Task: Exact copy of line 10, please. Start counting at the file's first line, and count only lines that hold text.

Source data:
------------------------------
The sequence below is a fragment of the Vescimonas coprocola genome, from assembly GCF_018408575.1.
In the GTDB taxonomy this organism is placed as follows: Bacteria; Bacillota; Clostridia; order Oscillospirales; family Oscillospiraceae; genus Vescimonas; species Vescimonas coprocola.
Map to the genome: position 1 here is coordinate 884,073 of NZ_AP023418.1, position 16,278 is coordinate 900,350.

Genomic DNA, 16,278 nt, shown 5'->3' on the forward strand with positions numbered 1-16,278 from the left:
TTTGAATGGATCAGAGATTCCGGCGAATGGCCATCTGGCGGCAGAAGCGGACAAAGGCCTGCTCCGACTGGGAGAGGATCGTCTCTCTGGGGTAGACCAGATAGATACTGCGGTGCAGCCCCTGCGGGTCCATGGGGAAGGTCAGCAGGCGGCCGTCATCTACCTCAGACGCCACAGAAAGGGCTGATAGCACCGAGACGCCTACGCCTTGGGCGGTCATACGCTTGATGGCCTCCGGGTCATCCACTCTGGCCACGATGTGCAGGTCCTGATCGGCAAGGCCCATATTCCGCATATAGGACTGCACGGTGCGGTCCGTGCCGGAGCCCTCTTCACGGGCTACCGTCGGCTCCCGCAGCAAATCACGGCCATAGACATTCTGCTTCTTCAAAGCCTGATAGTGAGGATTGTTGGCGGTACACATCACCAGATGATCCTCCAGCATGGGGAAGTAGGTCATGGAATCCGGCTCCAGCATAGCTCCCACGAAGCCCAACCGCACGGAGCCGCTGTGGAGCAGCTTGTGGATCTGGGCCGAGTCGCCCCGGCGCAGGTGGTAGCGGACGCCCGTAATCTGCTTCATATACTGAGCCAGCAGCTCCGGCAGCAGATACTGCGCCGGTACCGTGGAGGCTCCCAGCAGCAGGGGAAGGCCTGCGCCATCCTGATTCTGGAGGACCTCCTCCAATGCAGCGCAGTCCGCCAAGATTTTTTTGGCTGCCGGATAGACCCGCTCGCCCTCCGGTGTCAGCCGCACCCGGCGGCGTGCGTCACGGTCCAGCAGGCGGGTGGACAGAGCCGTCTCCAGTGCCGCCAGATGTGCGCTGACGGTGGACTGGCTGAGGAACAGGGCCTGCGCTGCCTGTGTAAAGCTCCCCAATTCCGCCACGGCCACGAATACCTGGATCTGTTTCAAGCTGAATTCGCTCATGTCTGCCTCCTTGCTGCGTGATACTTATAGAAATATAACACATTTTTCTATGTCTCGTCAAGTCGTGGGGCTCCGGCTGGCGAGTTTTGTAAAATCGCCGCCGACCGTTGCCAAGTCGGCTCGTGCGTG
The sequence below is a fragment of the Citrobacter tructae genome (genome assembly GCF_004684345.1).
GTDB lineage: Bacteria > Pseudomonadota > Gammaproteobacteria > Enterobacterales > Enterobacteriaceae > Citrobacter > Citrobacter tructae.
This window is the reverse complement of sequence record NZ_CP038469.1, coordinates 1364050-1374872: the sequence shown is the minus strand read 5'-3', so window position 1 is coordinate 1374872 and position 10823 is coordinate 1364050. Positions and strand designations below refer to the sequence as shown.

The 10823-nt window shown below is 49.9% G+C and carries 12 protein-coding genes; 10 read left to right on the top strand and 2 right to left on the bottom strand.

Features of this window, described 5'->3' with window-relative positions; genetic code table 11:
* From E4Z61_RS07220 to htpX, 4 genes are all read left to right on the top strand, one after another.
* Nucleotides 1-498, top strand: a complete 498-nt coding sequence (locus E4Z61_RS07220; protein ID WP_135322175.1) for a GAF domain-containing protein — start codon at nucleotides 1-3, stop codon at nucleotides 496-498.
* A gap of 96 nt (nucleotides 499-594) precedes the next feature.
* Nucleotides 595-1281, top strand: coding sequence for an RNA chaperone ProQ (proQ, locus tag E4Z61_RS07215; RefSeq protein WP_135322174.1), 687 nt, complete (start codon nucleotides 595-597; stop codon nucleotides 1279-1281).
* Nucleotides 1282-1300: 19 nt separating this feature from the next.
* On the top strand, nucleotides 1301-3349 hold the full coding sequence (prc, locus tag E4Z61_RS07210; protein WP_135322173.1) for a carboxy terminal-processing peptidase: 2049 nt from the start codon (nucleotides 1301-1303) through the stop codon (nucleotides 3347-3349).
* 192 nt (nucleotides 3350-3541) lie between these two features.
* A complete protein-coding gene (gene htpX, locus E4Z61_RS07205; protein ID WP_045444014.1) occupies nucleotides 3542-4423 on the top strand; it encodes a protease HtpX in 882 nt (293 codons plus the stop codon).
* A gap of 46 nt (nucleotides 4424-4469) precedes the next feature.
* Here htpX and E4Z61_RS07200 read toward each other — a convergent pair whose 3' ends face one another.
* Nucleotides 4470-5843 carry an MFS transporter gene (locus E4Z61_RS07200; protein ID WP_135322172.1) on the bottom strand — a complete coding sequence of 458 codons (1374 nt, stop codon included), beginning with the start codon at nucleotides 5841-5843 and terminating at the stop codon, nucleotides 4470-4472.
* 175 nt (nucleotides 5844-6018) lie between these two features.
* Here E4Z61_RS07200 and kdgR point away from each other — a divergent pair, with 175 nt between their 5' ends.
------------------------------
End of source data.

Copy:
Features of this window, described 5'->3' with window-relative positions; genetic code table 11: